Again, this is explicitly not a moral objection, rather E is concerned that the ultimate effect of the practice of her energy company selling her data is that she will receive spam and phone calls. Later in the interview, when discussing the potential implications of companies using internet activity to inform their interactions with customers J2 relates the issues of companies sharing data without the knowledge of the customer to concrete effects in the real world:
W: And its the precedent that it sets, once you release that data how long are you going to allow it to go before you draw the line? You know?
J: Imagine if... so here's a point – so imagine if people use it to work out how much insurance costs you... you know? Suddenly your insurance doubles because they're using it to work out exactly where you drive. You wouldn't like that! So it depends how its being used for – if its used for health, and insurance and stuff it could be quite a nasty shock – and its not unethical necessarily, its just more accurate.
J2 considers the impact that this data sharing might have on companies administering insurance claims, this is a potential concrete effect, rather than simply an ethical or moral objection – it concerns J2 because it could potentially directly impact his life.
This particular sentiment is not universally shared by all participants, however, during their interviews participants D and L discussed the potential implications that governmental surveillance might have on their lives in a hypothetical future scenario:
W: ...So obviously in the news and media there's a lot about government accessing data. Like browsing data not just on your phones but also your computers, laptops. Does that bother you at all?
L: Not where that's concerned. Because I haven't really given it a lot of thought. But things like loyalty cards for various stores, because they know you, so it'll be a similar kind of thing won't it? They know what we...
Here L expresses much the same opinion as E and J did: “it does not really affect my life, why should it concern me?” But when pressed on this particular opinion L brings out an argument which I encountered numerous times during the various interviews:
W: Why not? Why does it not concern you, not that it should, but I'm just asking why it doesn't?
L: Because I always think “Well I haven't really got anything to hide”.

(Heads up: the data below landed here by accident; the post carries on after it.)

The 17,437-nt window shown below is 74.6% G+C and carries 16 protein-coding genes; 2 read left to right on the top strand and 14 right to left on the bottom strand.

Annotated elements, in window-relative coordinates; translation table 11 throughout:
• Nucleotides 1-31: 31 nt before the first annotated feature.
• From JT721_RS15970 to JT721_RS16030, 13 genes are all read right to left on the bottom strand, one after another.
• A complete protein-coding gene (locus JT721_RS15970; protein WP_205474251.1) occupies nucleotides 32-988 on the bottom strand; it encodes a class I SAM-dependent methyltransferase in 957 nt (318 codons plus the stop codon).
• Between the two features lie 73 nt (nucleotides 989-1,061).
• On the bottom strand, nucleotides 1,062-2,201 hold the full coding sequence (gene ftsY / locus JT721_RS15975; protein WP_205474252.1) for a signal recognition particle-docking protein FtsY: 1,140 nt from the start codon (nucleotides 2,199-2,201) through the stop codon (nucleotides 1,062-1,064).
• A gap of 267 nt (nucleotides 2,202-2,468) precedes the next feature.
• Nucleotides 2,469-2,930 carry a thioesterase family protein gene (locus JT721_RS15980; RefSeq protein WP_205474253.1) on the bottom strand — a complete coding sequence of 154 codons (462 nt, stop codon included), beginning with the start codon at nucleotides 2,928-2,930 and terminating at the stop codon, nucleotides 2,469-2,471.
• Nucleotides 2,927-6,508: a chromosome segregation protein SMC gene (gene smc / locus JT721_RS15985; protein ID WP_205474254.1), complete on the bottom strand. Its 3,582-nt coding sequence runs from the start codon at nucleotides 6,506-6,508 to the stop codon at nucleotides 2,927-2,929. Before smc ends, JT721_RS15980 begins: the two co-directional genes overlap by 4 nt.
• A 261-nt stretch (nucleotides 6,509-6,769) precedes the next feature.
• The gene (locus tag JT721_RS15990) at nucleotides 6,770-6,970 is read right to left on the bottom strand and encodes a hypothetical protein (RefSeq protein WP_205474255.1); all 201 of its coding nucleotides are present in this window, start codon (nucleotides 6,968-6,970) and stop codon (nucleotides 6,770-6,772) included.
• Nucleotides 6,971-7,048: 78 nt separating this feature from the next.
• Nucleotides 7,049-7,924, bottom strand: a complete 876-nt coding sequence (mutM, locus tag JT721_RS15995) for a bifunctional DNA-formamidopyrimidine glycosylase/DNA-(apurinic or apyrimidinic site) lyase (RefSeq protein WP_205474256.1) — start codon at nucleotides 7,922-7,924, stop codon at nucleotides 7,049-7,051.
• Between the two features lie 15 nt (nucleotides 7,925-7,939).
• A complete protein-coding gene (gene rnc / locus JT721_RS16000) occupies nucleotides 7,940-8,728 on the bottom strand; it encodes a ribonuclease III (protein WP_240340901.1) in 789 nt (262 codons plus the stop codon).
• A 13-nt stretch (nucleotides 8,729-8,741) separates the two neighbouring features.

The “nothing to hide, nothing to fear” argument is one which comes up time and again in this particular debate during the interviews. In this particular instance participant D retorts with some hypothetical examples of the potential difficulties which these breaches of privacy might bring about:
L: But I'm thinking about Joe Public out there, sort of a body that's gathering this information – I can't think what they would do with that information anyway.
D: Well they could, on a...
L: On a macro level...
D: No no, on a personal level they could, they could see from my postings on Facebook that I am massively pro EU because I like things that are pro EU, and I hide things that I find offensive. And if they knew that pattern there are all sorts of assumptions. So say for example that um...
L: They would know that I like crocheting! * laughs *
W: They'd be able to leverage that...
D: And if crocheting became illegal because it is a sign of witchery...
W: Which it should be.
Here we share a joke, but D is beginning to engage with the ethical questions about the morality of governmental surveillance. D goes on to argue that perhaps if a particular type of government gained power then his internet search history concerning revolutionaries or pro European Union Facebook posts might be used against him. D does not express the opinion that, at this time, this consideration affects the way he conducts himself with regards to his data, rather he is conscious of the potential ethical challenges that this hypothetical scenario poses.
All three of the above findings relate to the extent to which the abstract nature of security can be made concrete and physical, and so impact on the everyday life of the participants. Most participants were conscious of the potential security implications of their actions with regards to data and internet activity, but it is more trouble than it is worth to act upon these concerns if the effect that inaction will have is relatively minimal.
Participants were largely aware of the various pieces of advice around information governance and data security, as well as the moral and ethical questions around governmental surveillance and big data aggregation, however, in terms of practicality sometimes these concerns took a back seat to the concerns of every day life.